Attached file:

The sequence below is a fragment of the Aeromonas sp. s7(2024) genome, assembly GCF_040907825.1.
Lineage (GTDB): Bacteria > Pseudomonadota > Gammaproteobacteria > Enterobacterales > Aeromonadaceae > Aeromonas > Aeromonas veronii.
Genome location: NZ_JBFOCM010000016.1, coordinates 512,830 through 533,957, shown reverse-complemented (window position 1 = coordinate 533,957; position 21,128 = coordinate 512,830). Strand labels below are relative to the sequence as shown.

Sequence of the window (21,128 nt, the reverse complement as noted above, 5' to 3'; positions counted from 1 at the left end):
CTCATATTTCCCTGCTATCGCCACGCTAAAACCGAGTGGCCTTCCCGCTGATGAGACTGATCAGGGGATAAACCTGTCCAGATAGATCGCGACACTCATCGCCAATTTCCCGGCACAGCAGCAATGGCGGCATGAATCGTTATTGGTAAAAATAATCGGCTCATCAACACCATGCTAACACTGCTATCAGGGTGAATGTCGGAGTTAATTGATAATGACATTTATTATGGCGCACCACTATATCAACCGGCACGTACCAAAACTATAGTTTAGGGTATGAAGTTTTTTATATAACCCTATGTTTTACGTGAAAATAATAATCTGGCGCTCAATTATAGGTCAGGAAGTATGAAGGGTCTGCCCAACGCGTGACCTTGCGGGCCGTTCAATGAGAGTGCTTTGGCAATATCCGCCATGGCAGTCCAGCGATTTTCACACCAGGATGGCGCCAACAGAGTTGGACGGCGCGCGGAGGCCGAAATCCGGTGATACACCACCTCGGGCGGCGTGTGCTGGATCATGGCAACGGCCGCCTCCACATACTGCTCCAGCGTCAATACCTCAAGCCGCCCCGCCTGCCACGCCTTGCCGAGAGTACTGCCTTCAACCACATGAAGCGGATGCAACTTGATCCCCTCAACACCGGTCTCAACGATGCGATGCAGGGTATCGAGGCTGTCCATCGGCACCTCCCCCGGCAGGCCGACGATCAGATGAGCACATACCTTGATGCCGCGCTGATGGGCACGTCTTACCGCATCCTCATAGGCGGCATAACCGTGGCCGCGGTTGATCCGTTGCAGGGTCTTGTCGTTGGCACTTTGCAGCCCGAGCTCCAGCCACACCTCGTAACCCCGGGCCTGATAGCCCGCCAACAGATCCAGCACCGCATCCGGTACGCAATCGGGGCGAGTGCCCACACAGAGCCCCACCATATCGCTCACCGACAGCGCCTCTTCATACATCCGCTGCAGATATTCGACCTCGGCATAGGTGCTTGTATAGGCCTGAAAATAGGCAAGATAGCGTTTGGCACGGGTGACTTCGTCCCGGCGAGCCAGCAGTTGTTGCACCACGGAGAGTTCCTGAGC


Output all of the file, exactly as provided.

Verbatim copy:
The sequence below is a fragment of the Aeromonas sp. s7(2024) genome, assembly GCF_040907825.1.
Lineage (GTDB): Bacteria > Pseudomonadota > Gammaproteobacteria > Enterobacterales > Aeromonadaceae > Aeromonas > Aeromonas veronii.
Genome location: NZ_JBFOCM010000016.1, coordinates 512,830 through 533,957, shown reverse-complemented (window position 1 = coordinate 533,957; position 21,128 = coordinate 512,830). Strand labels below are relative to the sequence as shown.

Sequence of the window (21,128 nt, the reverse complement as noted above, 5' to 3'; positions counted from 1 at the left end):
CTCATATTTCCCTGCTATCGCCACGCTAAAACCGAGTGGCCTTCCCGCTGATGAGACTGATCAGGGGATAAACCTGTCCAGATAGATCGCGACACTCATCGCCAATTTCCCGGCACAGCAGCAATGGCGGCATGAATCGTTATTGGTAAAAATAATCGGCTCATCAACACCATGCTAACACTGCTATCAGGGTGAATGTCGGAGTTAATTGATAATGACATTTATTATGGCGCACCACTATATCAACCGGCACGTACCAAAACTATAGTTTAGGGTATGAAGTTTTTTATATAACCCTATGTTTTACGTGAAAATAATAATCTGGCGCTCAATTATAGGTCAGGAAGTATGAAGGGTCTGCCCAACGCGTGACCTTGCGGGCCGTTCAATGAGAGTGCTTTGGCAATATCCGCCATGGCAGTCCAGCGATTTTCACACCAGGATGGCGCCAACAGAGTTGGACGGCGCGCGGAGGCCGAAATCCGGTGATACACCACCTCGGGCGGCGTGTGCTGGATCATGGCAACGGCCGCCTCCACATACTGCTCCAGCGTCAATACCTCAAGCCGCCCCGCCTGCCACGCCTTGCCGAGAGTACTGCCTTCAACCACATGAAGCGGATGCAACTTGATCCCCTCAACACCGGTCTCAACGATGCGATGCAGGGTATCGAGGCTGTCCATCGGCACCTCCCCCGGCAGGCCGACGATCAGATGAGCACATACCTTGATGCCGCGCTGATGGGCACGTCTTACCGCATCCTCATAGGCGGCATAACCGTGGCCGCGGTTGATCCGTTGCAGGGTCTTGTCGTTGGCACTTTGCAGCCCGAGCTCCAGCCACACCTCGTAACCCCGGGCCTGATAGCCCGCCAACAGATCCAGCACCGCATCCGGTACGCAATCGGGGCGAGTGCCCACACAGAGCCCCACCATATCGCTCACCGACAGCGCCTCTTCATACATCCGCTGCAGATATTCGACCTCGGCATAGGTGCTTGTATAGGCCTGAAAATAGGCAAGATAGCGTTTGGCACGGGTGACTTCGTCCCGGCGAGCCAGCAGTTGTTGCACCACGGAGAGTTCCTGAGC